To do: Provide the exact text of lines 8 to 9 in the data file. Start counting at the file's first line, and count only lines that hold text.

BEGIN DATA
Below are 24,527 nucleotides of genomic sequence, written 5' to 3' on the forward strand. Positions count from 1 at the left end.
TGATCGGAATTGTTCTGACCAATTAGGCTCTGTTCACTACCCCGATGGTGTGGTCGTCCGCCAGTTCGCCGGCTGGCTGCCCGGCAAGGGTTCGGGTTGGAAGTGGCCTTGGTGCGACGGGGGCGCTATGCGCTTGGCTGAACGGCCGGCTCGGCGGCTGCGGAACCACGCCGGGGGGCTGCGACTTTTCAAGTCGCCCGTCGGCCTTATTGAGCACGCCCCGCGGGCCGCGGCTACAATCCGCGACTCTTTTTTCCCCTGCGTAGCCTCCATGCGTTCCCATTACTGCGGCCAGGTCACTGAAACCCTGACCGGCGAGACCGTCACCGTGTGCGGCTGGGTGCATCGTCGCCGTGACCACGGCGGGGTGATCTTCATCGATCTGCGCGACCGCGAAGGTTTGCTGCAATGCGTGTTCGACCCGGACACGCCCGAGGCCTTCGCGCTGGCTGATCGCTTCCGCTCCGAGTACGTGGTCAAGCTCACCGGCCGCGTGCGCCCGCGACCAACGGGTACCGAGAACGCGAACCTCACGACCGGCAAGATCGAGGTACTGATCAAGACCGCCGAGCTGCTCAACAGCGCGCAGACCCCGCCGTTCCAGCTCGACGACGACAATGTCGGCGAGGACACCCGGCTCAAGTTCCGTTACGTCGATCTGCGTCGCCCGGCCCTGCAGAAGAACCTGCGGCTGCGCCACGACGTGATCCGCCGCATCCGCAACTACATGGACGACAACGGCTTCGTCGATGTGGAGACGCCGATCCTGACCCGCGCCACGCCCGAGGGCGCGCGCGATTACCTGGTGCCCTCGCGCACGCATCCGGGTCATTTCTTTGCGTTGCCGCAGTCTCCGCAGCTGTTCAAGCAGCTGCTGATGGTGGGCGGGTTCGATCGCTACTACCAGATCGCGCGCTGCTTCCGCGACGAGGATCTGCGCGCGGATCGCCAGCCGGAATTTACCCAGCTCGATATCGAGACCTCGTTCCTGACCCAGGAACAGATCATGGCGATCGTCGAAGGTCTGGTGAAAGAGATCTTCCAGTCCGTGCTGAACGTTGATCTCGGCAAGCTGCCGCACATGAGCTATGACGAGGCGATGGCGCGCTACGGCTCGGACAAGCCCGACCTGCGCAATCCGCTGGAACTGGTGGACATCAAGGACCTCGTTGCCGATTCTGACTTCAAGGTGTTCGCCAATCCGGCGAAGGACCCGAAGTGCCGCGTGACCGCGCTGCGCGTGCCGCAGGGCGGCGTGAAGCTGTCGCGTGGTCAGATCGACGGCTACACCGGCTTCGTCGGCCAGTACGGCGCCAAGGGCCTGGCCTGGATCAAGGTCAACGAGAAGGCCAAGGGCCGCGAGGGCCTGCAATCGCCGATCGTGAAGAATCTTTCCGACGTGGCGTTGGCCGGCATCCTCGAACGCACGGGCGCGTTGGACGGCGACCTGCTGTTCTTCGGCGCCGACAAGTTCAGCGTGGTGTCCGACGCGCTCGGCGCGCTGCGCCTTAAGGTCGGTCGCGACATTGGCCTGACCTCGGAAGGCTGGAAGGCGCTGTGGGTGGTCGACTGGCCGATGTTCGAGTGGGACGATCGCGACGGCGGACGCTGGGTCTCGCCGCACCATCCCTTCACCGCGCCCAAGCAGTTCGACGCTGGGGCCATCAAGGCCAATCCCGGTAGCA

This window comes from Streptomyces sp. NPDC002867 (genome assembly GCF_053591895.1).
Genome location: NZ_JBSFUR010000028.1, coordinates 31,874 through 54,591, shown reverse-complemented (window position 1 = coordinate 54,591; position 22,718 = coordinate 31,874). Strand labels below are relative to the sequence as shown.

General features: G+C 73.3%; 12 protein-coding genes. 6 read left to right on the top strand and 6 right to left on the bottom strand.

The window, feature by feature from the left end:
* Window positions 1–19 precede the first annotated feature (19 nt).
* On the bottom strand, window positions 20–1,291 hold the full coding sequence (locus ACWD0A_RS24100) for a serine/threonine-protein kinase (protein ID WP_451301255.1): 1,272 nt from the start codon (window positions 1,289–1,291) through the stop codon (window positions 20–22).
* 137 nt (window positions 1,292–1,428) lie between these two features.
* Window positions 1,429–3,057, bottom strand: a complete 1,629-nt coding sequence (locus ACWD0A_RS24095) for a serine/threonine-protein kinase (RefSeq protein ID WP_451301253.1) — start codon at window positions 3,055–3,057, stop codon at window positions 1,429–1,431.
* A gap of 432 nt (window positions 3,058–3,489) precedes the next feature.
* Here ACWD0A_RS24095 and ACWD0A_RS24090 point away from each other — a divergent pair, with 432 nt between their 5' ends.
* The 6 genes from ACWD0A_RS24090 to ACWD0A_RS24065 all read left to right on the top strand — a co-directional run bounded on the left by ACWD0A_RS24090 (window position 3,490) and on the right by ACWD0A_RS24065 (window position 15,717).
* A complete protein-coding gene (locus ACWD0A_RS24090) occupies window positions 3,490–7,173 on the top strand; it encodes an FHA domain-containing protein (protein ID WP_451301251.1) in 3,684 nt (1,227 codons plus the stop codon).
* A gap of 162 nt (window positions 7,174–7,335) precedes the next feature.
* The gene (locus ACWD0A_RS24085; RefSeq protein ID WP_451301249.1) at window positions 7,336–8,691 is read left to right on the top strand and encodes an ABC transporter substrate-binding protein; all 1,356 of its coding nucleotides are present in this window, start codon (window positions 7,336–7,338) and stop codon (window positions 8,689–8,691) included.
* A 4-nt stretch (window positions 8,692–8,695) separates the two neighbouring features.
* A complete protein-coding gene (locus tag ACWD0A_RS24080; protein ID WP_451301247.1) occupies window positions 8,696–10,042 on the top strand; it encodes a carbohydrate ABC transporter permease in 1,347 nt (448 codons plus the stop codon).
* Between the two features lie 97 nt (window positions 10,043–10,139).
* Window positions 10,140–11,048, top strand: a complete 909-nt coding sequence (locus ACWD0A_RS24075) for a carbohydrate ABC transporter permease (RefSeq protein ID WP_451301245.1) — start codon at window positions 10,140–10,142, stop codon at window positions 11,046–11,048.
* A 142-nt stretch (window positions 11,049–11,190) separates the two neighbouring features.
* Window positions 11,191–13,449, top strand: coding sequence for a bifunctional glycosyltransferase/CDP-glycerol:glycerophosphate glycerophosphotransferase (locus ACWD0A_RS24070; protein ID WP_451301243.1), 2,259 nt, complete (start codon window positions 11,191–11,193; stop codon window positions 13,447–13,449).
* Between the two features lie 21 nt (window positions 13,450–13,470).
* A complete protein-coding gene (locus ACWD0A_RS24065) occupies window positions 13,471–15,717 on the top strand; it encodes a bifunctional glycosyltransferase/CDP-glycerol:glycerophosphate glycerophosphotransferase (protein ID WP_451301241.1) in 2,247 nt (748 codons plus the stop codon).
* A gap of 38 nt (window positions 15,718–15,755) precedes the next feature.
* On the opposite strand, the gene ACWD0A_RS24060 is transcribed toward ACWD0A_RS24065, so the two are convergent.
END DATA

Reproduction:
* On the bottom strand, window positions 20–1,291 hold the full coding sequence (locus ACWD0A_RS24100) for a serine/threonine-protein kinase (protein ID WP_451301255.1): 1,272 nt from the start codon (window positions 1,289–1,291) through the stop codon (window positions 20–22).
* 137 nt (window positions 1,292–1,428) lie between these two features.